Coping with the cold: Why some Winnipeggers choose outdoor encampments over shelters
WINNIPEG -- Despite an extreme cold warning with temperatures dropping to below -40C, Warren is out shoveling the snow on a small path to his home – a three-person tent covered in tarps on the corner of Martha Street in Winnipeg.
He's been living in the tent since May, with a small propane heater and a campfire keeping him warm during the bitterly cold winter nights.
But, as of Thursday morning, that may all change when the city comes to tear down the homeless encampment over safety concerns.
"Here, it just feels like more of a home," said Warren, who goes by 'Towers' because of his height. "I can eat when I want to eat and I can go out and have a cigarette."
The city said Wednesday it has made the decision to permanently tear down the encampments on Martha Street and Henry Avenue, after a fire destroyed a teepee shelter set up in the area.
A teepee that had been set up as a homeless shelter was destroyed by fire on Tuesday, Jan. 14, 2020 (Source: Facebook/Grant Fleury Sr)
"Winnipeg Fire Paramedic Service (WFPS) has responded to a number of incidents which could have had dire consequences for the individuals in the area," the city said in a written statement. "While only one person was reported injured to-date, inspectors and responders identified numerous fire and life safety hazards at the temporary encampments."
The city said it would heading to the sites Thursday morning to clean up any materials left behind.
As of Wednesday evening, Towers said he hadn't heard anything from the city.
"It would be pretty surprising if they did come by," Towers said. "We keep this site relatively clean."
As for some in the community, the city's decision to remove the encampments has left them frustrated.
"I think the city hasn't really done anything at all to help these people," said Owan, a friend of Towers who use to live in the tent encampment, but has since moved into a house in the North End. "All they do is they come in here and they tell us what we can't do, what we can't have. We can't have fire inside the tent, but how are we supposed to stay warm?"
Owan said others in the community drop by to bring blankets, food, propane and materials for the encampments.
"Leave these guys alone. Give them what they need, help them out as best they can, and quit giving them a hard time."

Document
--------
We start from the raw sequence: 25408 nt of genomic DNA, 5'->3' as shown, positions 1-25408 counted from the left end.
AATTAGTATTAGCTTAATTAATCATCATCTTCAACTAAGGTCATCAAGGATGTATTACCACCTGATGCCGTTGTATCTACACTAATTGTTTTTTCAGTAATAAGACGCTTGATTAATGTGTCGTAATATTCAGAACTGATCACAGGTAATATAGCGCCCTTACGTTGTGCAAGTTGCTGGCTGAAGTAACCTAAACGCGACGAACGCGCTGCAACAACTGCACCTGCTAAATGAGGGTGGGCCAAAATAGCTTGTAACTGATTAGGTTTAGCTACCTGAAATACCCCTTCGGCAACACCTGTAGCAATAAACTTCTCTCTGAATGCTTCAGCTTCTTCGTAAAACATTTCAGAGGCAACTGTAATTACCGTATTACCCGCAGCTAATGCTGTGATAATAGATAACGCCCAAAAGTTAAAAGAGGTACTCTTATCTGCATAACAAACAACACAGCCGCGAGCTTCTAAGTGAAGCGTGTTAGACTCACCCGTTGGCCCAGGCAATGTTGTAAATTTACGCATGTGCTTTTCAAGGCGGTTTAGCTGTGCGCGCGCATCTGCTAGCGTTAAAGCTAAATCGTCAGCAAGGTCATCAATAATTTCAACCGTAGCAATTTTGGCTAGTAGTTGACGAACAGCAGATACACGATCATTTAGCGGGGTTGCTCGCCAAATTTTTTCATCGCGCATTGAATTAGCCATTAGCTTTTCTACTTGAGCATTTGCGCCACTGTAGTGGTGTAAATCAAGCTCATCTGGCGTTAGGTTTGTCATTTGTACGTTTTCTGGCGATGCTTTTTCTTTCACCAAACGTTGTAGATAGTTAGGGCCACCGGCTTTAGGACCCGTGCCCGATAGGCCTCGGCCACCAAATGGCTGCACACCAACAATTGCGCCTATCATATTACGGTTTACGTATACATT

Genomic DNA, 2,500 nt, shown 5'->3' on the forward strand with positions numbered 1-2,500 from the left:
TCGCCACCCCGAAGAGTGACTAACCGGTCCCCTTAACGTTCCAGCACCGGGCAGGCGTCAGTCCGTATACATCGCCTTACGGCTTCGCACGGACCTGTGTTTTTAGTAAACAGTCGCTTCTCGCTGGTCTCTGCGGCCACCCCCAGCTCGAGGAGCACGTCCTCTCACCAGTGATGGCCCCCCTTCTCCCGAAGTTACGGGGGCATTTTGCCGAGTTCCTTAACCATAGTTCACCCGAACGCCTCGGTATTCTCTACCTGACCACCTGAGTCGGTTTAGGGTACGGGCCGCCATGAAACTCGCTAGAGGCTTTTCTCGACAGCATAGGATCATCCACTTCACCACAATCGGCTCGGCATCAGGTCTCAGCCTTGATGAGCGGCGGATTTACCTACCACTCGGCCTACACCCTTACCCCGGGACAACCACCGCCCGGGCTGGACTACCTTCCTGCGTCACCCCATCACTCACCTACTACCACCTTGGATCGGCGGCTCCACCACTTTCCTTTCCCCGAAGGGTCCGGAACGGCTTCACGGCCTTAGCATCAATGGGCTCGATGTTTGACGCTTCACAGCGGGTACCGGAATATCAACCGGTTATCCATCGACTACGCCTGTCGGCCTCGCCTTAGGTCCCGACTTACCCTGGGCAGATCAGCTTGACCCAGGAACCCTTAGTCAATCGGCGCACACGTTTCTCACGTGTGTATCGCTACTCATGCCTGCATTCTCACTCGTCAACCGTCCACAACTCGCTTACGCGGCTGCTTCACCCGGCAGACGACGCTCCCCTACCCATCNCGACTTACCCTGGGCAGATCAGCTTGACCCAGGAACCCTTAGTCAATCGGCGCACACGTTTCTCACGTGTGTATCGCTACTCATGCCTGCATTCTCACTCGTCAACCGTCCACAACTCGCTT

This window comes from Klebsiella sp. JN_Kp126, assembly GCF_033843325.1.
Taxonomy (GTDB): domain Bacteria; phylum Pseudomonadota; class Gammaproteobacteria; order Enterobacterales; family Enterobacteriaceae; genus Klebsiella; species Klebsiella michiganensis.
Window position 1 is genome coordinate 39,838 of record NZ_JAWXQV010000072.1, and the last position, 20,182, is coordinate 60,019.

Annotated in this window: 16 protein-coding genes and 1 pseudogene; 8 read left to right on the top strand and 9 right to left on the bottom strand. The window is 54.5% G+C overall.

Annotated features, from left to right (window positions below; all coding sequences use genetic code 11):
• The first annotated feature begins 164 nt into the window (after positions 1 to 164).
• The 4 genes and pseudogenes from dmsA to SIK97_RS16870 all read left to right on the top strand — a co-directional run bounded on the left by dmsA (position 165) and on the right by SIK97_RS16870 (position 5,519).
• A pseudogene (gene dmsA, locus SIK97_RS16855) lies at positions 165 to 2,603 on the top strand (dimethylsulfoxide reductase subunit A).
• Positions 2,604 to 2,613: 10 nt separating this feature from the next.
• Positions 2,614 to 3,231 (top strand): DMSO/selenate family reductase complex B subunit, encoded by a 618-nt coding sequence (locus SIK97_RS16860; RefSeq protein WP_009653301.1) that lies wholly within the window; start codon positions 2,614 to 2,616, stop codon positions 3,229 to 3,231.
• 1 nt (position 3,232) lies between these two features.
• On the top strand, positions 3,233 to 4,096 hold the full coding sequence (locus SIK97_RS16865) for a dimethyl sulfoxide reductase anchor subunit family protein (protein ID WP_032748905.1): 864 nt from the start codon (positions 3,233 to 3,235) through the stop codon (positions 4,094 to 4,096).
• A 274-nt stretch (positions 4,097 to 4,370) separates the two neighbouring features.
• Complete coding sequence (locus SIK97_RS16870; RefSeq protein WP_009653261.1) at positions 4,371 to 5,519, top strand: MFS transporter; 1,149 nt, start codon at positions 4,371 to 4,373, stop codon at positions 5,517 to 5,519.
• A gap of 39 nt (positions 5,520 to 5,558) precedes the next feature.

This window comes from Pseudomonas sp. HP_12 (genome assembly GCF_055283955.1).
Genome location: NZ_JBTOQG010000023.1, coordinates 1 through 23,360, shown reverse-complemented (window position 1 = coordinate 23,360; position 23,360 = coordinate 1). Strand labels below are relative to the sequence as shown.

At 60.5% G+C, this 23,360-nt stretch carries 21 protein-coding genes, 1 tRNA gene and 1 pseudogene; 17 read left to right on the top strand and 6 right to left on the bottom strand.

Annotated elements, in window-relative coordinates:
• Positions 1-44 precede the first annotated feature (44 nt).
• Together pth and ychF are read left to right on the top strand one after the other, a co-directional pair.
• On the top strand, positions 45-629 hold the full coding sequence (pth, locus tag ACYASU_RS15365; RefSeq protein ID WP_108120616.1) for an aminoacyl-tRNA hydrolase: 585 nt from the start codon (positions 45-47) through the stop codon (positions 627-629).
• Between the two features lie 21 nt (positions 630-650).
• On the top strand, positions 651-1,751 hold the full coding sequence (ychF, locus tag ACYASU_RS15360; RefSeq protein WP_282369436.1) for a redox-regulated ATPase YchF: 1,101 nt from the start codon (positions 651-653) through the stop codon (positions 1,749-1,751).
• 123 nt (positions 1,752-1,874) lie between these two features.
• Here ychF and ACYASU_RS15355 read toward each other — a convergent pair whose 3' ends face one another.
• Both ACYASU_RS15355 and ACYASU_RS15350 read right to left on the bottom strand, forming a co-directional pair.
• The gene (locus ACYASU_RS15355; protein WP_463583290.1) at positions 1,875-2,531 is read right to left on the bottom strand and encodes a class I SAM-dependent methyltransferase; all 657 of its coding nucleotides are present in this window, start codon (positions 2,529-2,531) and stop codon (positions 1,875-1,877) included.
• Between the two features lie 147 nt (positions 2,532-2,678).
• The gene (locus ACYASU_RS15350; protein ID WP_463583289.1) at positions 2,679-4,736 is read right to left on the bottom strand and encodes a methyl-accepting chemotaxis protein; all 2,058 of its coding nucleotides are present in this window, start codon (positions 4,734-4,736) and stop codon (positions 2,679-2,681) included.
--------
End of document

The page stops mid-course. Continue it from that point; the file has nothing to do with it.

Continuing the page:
HOMELESS SHELTERS NOT AN OPTION FOR SOME
The city said it will be working with Main Street Project and other social outreach providers to make sure those displaced by the camp’s removal can find an alternate shelter, but Towers and Owan said shelters are not always an option for some people.
"They feel more independent out here, they feel like they are able to do what they have to do to survive," said Owan. "It sometimes isn't fun to go to a shelter – to be told what you have to do, to be told you have to be in at a certain time."
Towers said he's stayed in some shelters, but says it's cramped with sometimes over 50 people. There is also the concern of theft, bed bugs and safety weighing on his mind, he said.
"I just like it out here. It's more mine," Towers said. "I can take off my shoes and relax here, cause it's pretty warm in my tent."
Warren, who goes by 'Towers', lives in a three-person tent along Martha street in Winnipeg. (Source: Danton Unger/ CTV News Winnipeg)
Rick Lees, executive director of Main Street Project, said lots of the people in these encampments do access services provided by the charitable organization, but still choose to live outside.
"There's space for everybody, and everybody will be looked after and accommodated, but there is a group of people that choose to not access those services, and for a very good reasons of dignity and respect," Lees said.
"What we need the public to do, is understand is they're not there because there isn't options – they are there because this is their choice."
Lees said people living outside have a right to live in dignity and respect, and so there should be conversations about what they need.
As for Towers, he says he would like to stay in his tent until summer if possible - but if the city does move him out?
"I guess I'll go find another place, maybe across the street."
-with files from CTV’s Jon Hendricks